Re: Proposal for API for Data

I am curious of a use-case where I want my RDP Stream or something like that
be sent in the data-channel for showing my remote desktop or remote
application along with video of the remote caller .... [chromoting + video
call ]

For scenarios like this , Mute, tracks, low-latency flow of data for screen
updates and implementation similar to media flow makes more sense .. Keeping
the semantics generic is the way to go since a this point we don't know all
the different use-cases


On 4/9/12 7:48 PM, "Randell Jesup" <> wrote:

> On 4/9/2012 5:31 PM, Cullen Jennings wrote:
>> On Mar 15, 2012, at 10:13 AM, Harald Alvestrand wrote:
>>> On 03/15/2012 02:34 PM, Cullen Jennings wrote:
>>>> I had a proposal for the Data API for awhile and have circulated it
>>>> privately to some folks but I had not sent it to the list because I wanted
>>>> to keep the focus on the PeerConnection / JSEP stuff for awhile. However, I
>>>> think I probably need to send this out. I think at the high level there is
>>>> general agreement we need to be abel to send and receive data much like web
>>>> sockets does, we need to be abel to create and destroy channels, and we
>>>> need to be able to mark a channel as reliable or non reliable delivery. The
>>>> API I'm proposing to do this is very simple.
>>>> Interface DataMediaStreamTrack : MediaStreamTrack
>>>> {
>>>>       attribute boolean reliable;
>>>> }
>>>> DataMediaStreamTrack implements WebSocket;
>>>> This ends up getting the function to send and receive data as well as
>>>> report errors fromWebSocket. Any library that takes a WebSocket can take a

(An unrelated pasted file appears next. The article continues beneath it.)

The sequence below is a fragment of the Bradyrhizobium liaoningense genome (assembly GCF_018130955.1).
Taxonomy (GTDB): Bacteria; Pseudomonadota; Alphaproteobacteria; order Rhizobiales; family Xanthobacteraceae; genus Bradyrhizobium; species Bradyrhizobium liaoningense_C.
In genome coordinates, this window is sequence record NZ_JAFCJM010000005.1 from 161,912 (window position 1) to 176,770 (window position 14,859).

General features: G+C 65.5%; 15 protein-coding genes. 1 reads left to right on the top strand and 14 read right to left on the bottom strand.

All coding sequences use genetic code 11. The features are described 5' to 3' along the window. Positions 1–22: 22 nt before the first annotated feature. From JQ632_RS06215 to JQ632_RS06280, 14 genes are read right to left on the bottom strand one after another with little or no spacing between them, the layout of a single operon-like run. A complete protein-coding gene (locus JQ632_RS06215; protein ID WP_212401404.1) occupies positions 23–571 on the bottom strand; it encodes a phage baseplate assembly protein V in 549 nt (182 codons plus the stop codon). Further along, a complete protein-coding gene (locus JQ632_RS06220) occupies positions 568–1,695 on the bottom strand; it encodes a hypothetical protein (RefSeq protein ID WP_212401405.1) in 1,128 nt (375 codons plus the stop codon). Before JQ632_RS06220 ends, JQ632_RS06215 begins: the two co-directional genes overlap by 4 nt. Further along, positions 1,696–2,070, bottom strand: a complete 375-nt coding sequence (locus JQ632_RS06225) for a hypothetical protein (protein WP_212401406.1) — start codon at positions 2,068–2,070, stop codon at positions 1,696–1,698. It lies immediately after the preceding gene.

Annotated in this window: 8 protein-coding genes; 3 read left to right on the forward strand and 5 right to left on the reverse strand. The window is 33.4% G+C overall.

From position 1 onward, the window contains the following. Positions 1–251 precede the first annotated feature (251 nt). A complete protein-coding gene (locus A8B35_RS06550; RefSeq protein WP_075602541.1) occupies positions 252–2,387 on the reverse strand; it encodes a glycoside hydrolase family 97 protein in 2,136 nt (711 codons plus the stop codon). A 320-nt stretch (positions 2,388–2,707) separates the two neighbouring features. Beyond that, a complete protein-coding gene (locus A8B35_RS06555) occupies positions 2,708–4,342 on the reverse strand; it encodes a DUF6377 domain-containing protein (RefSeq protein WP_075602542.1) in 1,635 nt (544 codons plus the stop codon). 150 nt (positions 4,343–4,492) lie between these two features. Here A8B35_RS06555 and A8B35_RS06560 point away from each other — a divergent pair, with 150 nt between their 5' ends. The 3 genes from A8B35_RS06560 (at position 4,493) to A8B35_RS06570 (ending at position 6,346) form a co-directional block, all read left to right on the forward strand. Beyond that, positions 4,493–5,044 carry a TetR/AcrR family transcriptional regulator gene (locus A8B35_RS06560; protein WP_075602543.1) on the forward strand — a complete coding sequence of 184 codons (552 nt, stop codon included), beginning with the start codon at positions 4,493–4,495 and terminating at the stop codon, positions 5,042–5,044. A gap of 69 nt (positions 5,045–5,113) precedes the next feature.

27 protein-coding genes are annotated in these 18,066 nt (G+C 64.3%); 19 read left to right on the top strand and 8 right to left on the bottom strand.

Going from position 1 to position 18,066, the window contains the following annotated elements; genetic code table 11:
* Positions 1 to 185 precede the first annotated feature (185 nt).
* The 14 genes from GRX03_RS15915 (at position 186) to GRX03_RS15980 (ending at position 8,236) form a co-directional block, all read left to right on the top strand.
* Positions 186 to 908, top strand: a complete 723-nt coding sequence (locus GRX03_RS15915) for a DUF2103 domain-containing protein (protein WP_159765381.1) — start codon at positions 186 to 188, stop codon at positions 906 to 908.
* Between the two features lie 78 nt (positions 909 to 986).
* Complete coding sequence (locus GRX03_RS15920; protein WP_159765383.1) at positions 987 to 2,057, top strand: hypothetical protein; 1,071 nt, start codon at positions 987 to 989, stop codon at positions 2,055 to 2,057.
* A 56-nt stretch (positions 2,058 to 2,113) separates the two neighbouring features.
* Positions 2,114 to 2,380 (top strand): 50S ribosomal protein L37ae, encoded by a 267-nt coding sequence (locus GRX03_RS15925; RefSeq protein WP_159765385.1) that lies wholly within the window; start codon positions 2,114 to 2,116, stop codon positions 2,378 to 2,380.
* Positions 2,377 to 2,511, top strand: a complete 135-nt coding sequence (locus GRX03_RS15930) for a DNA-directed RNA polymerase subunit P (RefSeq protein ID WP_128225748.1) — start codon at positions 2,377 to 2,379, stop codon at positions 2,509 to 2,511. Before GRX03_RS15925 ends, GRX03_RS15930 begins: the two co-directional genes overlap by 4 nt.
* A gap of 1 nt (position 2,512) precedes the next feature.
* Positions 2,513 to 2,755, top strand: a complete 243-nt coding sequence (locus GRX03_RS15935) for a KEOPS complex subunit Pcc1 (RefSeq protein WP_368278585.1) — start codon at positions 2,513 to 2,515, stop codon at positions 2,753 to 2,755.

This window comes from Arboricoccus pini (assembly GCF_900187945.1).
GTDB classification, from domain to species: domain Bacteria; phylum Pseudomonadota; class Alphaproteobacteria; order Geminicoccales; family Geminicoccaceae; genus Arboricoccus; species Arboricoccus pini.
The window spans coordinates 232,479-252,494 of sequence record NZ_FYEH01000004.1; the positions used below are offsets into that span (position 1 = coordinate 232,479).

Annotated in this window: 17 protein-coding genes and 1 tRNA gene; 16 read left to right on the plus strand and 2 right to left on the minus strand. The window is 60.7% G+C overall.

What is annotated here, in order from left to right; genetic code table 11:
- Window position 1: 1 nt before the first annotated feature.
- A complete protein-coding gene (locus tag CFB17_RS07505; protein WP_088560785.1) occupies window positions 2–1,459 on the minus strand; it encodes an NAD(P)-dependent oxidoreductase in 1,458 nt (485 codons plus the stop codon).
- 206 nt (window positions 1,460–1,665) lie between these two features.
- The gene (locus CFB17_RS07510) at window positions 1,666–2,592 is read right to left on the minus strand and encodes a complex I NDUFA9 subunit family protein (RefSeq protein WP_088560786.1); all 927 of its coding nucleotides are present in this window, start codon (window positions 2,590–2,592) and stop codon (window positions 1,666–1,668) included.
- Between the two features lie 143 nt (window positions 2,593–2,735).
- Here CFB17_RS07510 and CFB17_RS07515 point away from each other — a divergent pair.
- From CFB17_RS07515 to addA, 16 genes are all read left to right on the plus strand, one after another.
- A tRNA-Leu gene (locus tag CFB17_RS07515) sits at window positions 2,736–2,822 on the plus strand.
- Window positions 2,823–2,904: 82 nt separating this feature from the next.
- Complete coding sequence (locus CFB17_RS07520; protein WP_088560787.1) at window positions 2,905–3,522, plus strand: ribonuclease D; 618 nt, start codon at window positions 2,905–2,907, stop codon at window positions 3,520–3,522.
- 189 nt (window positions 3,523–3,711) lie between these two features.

>>>> DataMediaStream. It unifies creation of a new stream to be the same as
>>>> MediaStreams. So in the same way that a new Video track was created, you
>>>> can add a data track or remove one. It is labeled in same way as the the
>>>> other tracks and so on. It seems like i works well for data sources that
>>>> are from the JS app and it also can be used with data sources, such as a
>>>> sensor or game controller, that may be more controlled by the browser in
>>>> the same way a microphone or camera is more controlled form the browser.
>>>> That will allow for better real time performance of devices that produce a
>>>> data stream instead of an media stream.
>>>> I'd like to discuss on one of the call the pros / cons of such an interface
>>>> but right now I am heads down on the JSEP changes.
>>> At one point I argued something similar....
>>> the biggest worry I have with this approach is that it inherits a lot of
>>> stuff that doesn't seem to make sense, for instance:
>> I think my answer to all of this this is more or less "same thing as media".
>> Something in media stream that does not work for data probably will not work
>> for DTMF.
>> My primary issues here is that I'd rather not have things be greatly
>> different if they don't need to be. If there is something in the MediaStreams
>> that does not work for Data, then I am worried that it will have problem for
>> other media types that get done in the future that are not Audio or Video.
>> I do think that given the primary goal of the Data interface is to reduce
>> latency, that we need to have a model that works when the Data is generated
>> directly by a device and not from the JS app. Of course we all need to
>> support the JS app generation.
> I should note that this proposal is the first time I've heard mentioned
> the wish to hook up hardware (or non-JS sources) directly instead of via
> JS.  And of course this begs the question of data formats and where the
> source is (getUserNonMedia()? ;-)  I'm not saying it's bad to want to do
> this, but what are the use-cases, and in what way is the data
> standardized or otherwise definable?  (The app could transfer a data
> description in conjunction with the actual data, for example.)
>>> - "mute" functions from the MediaStreamTrack: What does it mean to "mute" a
>>> data channel?
>> same thing as with media - it largely an indicate that the received data will
>> be ignored
> And the usecase for this is...?
> Extending/sub-setting WebSockets has some advantages, though there isn't
> a 1-1 matchup.  We have designed the current API to be largely similar
> to WebSockets to ease use and learning curve.  Doing the "implements"
> bit would add a fair bit of API, some of which might confuse the issue
> because of the slightly iffy matchup.  I'll try to look more closely at
> both.

Received on Tuesday, 10 April 2012 04:10:21 UTC